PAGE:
Here Are Five Contemporary Houses That Are Inspired by Western Barns

Sunset, November 1990 | Go to article overview

Here Are Five Contemporary Houses That Are Inspired by Western Barns


"You never see a bad barn," insisted noted ranch house designer Cliff May. "But you see all kinds of ugly houses; that's because they're built without considering function. A barn is made to spend not a nickel more than you need to house the horse or the cow or the feed."

May's comments are worth taking into account-especially if you're planning to build or remodel on a rural site. On these six pages, we show five contemporary Western houses that used the barn idea as a springboard for their own designs. Besides the shape, common characteristics include simplicity, directness, economical use of ordinary materials, open rafters and big volumes, functional and flexible space, and harmony with a rustic setting.

Distinctive twist on the dairy barn

To build a house that looked as if it truly belonged on its dramatic bluff site overlooking Tomales Bay, designer Jon Fernandez of Inverness, California, turned to vintage local dairy barns for inspiration. Fernandez' 1,900-square-foot house, shown at right, assumes a slightly abstract barn-like profile. The tall central volume contains entry, bathroom, and kitchen at ground level on a wood floor over standard concrete footings; the floor above holds two bedrooms and a bath. One side wing contains the garage, the other the living room; both are built on concrete slabs.

The house is oriented toward the view and away from neighboring houses and the full brunt of the wind. Because it's on the most public side, the north-facing entry wall is essentially closed; most windows are on the three other sides.

Fire-retardant medium shakes cover the roofs of the wings, galvanized sheet metal the gable. Usually, the fireplace alone is sufficient for heating, report owners Nan Haynes and Sue Conley. Construction cost was about $80 a square foot in 1988.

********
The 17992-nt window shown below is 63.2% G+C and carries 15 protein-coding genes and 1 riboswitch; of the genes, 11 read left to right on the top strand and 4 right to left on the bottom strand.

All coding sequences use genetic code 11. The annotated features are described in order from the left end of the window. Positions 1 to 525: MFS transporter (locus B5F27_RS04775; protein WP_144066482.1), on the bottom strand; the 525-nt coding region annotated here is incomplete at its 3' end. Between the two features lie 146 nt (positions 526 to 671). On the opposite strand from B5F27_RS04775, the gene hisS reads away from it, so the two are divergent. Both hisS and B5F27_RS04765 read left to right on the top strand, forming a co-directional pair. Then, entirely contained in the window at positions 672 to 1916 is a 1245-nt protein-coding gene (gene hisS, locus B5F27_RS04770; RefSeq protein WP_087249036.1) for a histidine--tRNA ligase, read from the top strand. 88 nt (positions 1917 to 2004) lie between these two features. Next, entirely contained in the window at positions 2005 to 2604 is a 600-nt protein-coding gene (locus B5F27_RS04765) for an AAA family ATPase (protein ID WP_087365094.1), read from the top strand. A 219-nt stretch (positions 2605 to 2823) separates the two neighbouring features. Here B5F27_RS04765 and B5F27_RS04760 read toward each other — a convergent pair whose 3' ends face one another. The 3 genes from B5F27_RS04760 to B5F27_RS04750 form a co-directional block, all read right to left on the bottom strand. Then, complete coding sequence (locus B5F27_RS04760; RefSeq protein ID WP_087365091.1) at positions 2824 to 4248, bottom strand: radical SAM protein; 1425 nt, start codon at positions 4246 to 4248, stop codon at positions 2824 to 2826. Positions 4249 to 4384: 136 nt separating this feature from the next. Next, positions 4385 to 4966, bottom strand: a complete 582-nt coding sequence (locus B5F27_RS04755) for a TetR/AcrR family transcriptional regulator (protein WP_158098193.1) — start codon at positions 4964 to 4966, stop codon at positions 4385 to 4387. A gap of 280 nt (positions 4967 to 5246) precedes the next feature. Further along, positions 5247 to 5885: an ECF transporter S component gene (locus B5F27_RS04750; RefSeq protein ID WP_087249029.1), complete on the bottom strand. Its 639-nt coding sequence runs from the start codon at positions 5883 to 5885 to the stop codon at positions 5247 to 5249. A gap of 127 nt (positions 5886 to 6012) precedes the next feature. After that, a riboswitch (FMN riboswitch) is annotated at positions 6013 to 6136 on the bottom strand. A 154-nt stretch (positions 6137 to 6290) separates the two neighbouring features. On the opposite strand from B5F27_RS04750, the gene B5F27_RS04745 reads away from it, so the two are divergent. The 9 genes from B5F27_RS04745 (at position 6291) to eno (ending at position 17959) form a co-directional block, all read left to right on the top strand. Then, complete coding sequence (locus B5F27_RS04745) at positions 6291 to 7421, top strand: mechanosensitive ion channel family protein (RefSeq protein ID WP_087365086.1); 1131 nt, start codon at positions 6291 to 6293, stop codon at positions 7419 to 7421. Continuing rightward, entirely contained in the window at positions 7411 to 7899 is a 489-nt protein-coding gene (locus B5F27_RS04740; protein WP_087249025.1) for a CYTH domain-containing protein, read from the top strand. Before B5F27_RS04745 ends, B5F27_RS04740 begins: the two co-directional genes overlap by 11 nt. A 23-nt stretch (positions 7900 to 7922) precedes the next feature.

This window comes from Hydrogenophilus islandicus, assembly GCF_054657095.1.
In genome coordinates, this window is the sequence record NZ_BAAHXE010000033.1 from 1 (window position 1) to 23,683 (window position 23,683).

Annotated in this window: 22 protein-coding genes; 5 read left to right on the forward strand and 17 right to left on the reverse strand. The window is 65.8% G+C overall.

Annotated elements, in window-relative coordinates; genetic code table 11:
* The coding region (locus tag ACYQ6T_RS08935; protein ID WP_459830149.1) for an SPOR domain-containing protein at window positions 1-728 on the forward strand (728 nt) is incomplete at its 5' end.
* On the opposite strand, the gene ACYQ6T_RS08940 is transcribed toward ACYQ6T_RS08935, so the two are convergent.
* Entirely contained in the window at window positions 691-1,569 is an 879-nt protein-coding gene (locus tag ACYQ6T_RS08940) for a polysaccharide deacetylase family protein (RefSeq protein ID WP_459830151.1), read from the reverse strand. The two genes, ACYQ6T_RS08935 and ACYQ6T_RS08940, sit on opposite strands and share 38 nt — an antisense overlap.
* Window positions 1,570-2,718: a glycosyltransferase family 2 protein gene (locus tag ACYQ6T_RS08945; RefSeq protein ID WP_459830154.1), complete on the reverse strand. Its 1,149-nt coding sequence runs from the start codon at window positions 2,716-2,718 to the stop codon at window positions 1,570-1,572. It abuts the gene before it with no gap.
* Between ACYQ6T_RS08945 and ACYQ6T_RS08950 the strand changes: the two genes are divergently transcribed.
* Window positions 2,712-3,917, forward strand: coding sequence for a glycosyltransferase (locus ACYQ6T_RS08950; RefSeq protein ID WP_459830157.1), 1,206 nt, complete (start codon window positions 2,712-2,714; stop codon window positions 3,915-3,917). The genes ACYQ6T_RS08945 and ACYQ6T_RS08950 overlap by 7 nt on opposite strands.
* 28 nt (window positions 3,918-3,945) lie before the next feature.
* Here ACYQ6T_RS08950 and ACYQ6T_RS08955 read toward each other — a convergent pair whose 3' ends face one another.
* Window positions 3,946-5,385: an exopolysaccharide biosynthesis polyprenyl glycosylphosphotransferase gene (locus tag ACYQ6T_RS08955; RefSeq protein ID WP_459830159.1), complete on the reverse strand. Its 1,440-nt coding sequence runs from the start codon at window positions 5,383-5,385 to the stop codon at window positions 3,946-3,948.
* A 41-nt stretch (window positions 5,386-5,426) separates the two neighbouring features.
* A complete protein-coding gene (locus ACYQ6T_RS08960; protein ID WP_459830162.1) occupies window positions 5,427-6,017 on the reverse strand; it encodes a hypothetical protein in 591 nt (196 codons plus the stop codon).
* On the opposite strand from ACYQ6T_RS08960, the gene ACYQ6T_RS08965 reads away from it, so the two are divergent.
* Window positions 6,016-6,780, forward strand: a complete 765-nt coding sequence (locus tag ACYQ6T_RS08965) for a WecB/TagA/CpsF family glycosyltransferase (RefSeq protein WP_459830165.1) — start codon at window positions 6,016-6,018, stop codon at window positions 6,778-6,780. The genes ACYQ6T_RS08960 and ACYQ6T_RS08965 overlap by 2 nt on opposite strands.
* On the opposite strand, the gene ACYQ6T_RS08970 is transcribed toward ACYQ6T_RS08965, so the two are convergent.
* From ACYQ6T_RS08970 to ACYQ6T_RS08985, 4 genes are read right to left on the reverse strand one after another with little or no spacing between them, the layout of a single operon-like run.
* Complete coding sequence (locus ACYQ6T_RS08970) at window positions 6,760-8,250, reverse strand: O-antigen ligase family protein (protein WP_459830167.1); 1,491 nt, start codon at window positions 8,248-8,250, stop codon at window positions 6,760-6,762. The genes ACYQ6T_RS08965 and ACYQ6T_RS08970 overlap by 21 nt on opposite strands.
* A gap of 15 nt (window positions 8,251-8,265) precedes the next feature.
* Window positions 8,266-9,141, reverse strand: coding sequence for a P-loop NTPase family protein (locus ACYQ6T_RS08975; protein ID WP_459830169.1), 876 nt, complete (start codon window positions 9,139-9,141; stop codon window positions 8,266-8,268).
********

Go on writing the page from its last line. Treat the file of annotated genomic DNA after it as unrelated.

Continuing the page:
Honoring tradition in Vail, Arizona

A wilderness site on a working cattle ranch adjacent to Saguaro National Monument called for forms and materials common to an 1880s Southwest ranch.

Architect Lynn Harris and her husband, Michael, wanted their house (shown at left) to be easily maintained, efficient, informal, and open. They used the basic gable-and-shed shape; the side wing is a south-facing screen porch.

Ceiling fans and underground-ducted swamp coolers cool the house; two wood-stoves heat it. No windows face west, and on the other end exterior redwood sun shutters slide on-what else?-barn-door hardware.

The Harrises did most of the construction themselves. The roughly 1,500-square-foot house cost $30 a square foot, including site utilities and the road in-but not including their labor.

Cattle-country bunkhouse

The new owners of a hundred acres in the oak-studded cattle-ranching hills of eastern Napa County wanted to build a small, simple house that would respect and reflect the traditions of the region, the character of the land, the warm climate, and an informal, outdoor-oriented way of life.

San Francisco architect Olle Lundberg designed a 1,200-square-foot, two-story structure that looks, from the outside, like a typical Western bunkhouse: unpainted board-and-batten siding, barn-like profile, metal roof. …

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